Arts & Culture 
 Business 
 Environment 
 Government 
 Health 
 Human Rights 
 Military 
 Philosophy 
 Science 
 U.S. Asian Policy 


Home > East Asia > 

Mainlanders, cast off your shackles
Paul Lin
12/21/2004

Advertising On Oct. 12, former president Lee Teng-hui, speaking to legislative candidates of the Taiwan Solidarity Union (TSU), said they should both sympathize and empathize with Mainlanders in Taiwan. He said people should help them throw off their constraints and obtain greater benefits. In this way, they would then be more favorable to both Taiwan and the TSU. Lee's greater goal is to have a population with at least 75 percent having a "Taiwan consciousness."

Lee's concern for second-generation Mainlanders in Taiwan is founded upon his desire to promote unity -- in effect mitigating the efforts of other politicians trying to fan the flames of ethnic division. The TSU can be considered a "deep green" in its political orientation; their local awareness is stronger than that of even the Democratic Progressive Party (DPP).

This is not, however, to say that they are being ethnically divisive. When we say "deep green" here we are referring to their deep conviction that China and Taiwan are separate entities. They are not trying to differentiate between ethnic identities within Taiwan itself.

The TSU are further to the green side of the spectrum than the DPP simply because the latter is currently in government and has to balance considerations deriving from cross-strait relations and relations between Taiwan and the US, as well as other domestic and international issues.

Unlike the TSU, the DPP is not free to look on these matters from a purely idealistic standpoint.

Certain politicians and public figures misrepresent the TSU's and Lee's ideas, but this is not necessarily because they are Mainlanders. It is because they see the "Taiwan issue" from China's perspective. In other words, the problem does not derive from ethnic relations within Taiwan, but from the relations between China and Taiwan.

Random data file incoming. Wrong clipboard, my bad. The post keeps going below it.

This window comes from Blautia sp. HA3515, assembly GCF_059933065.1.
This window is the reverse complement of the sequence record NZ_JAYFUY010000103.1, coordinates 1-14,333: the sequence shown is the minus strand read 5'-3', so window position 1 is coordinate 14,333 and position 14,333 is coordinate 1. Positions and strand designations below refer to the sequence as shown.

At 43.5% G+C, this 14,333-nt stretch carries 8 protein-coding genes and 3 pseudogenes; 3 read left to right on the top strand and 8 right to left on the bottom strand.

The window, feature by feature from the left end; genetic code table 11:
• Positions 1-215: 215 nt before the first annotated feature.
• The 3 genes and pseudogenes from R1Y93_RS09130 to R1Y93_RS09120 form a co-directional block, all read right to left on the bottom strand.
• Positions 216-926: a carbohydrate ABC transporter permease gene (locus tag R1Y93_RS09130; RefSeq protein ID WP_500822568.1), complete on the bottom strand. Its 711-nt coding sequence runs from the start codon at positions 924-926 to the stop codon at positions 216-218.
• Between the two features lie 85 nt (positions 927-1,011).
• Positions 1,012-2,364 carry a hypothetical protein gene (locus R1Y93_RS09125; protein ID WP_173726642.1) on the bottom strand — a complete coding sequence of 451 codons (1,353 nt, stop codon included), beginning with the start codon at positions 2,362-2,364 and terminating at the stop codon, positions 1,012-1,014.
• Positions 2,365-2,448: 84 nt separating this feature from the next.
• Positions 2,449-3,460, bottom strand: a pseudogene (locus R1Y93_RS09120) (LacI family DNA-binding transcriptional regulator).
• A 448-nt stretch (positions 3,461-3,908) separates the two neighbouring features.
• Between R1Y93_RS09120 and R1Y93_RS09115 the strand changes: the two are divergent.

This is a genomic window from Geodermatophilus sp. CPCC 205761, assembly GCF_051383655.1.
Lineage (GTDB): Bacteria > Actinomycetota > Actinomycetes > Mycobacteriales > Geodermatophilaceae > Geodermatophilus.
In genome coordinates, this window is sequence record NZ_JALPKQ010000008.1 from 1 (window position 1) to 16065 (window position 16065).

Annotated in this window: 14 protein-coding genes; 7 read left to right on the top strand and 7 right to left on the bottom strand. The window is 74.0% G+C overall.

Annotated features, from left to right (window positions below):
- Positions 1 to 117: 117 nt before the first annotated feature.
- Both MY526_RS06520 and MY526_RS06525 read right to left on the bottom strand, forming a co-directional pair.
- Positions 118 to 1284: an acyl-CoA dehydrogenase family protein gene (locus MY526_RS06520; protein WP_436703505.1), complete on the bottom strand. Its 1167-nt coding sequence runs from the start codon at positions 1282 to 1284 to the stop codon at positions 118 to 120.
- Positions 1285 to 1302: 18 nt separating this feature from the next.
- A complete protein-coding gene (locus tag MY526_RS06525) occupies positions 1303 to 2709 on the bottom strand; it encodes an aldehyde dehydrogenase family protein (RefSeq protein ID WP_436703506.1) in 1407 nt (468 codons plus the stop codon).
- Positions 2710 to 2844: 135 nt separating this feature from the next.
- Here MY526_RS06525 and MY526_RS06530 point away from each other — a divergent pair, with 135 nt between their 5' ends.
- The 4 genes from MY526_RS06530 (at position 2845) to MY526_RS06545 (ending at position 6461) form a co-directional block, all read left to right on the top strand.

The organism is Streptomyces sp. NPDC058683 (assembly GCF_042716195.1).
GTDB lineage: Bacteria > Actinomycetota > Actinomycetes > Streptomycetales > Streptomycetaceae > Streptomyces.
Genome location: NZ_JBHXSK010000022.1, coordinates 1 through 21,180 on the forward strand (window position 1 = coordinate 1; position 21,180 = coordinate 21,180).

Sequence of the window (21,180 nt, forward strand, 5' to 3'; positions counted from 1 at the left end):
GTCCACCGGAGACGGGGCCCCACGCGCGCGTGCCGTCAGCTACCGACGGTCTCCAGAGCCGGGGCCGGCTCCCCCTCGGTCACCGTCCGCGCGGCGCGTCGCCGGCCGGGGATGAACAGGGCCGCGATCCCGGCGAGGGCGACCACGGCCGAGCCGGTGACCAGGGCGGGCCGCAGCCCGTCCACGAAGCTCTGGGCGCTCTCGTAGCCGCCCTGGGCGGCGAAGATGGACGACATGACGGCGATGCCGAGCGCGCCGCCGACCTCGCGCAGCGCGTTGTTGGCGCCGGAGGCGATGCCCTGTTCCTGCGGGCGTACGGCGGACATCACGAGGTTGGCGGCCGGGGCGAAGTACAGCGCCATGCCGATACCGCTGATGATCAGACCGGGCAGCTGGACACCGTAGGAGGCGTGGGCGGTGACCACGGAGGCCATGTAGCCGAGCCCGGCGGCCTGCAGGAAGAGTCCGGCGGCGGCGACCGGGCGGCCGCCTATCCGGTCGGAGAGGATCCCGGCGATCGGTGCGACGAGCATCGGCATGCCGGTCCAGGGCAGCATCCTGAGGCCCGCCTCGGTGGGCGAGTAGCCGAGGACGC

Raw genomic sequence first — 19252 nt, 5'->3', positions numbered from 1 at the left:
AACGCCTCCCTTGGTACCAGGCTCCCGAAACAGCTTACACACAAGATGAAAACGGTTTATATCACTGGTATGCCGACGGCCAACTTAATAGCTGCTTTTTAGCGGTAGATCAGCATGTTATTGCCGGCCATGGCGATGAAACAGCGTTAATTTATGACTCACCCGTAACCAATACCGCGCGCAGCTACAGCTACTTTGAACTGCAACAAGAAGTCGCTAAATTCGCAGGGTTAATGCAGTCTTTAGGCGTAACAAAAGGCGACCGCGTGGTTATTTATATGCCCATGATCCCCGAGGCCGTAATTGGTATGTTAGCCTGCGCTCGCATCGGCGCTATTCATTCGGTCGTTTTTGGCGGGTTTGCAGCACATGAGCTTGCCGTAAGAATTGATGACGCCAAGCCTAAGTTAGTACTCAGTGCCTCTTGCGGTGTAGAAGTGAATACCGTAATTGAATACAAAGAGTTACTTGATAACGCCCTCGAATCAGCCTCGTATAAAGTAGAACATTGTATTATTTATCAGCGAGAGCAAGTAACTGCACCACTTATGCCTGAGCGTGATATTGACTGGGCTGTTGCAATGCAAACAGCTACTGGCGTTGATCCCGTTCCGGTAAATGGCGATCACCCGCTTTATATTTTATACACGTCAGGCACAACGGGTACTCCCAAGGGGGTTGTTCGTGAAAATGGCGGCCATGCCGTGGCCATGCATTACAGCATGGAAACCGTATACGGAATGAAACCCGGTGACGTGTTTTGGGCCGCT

Lee's concern for second-generation Mainlanders is indeed well founded. When Lee mentioned that Mainlanders are in need of throwing off their constraints to achieve more for themselves, I believe he is referring to the people who followed the late president Chiang Kai-shek to Taiwan after China's civil war, and -- with the exception of a number of high-ranking individuals -- underwent many hardships.

They worked hard for Taiwan, making a considerable contribution to its development, and so it is not only the second generation that needs to be considered, it is also the first generation, who still have a profound love for Taiwan.

I would particularly like to emphasize the question of helping them throw off their constraints. The constraints referred to here are for the most part psychological in nature. Certain politicians have accused Mainlanders and their children of "original sin," which naturally puts lots of pressure on them. They also use them as cannon fodder in their scramble for political advantage. This also puts a lot of pressure on them.

As a result we have seen that, in elections, many Taiwanese actually vote for pro-China politicians who have little or no local awareness, whereas some first and second generation Mainlanders actually cast their votes for pro-Taiwan candidates.

In many cases these people are looked upon as "heretics" -- Chen Shih-meng being a perfect example. I imagine that many second-generation Mainlanders who support the pan-green camp get little support from their families. It must be especially hard for them, and as a result they are all the more deserving of our concern.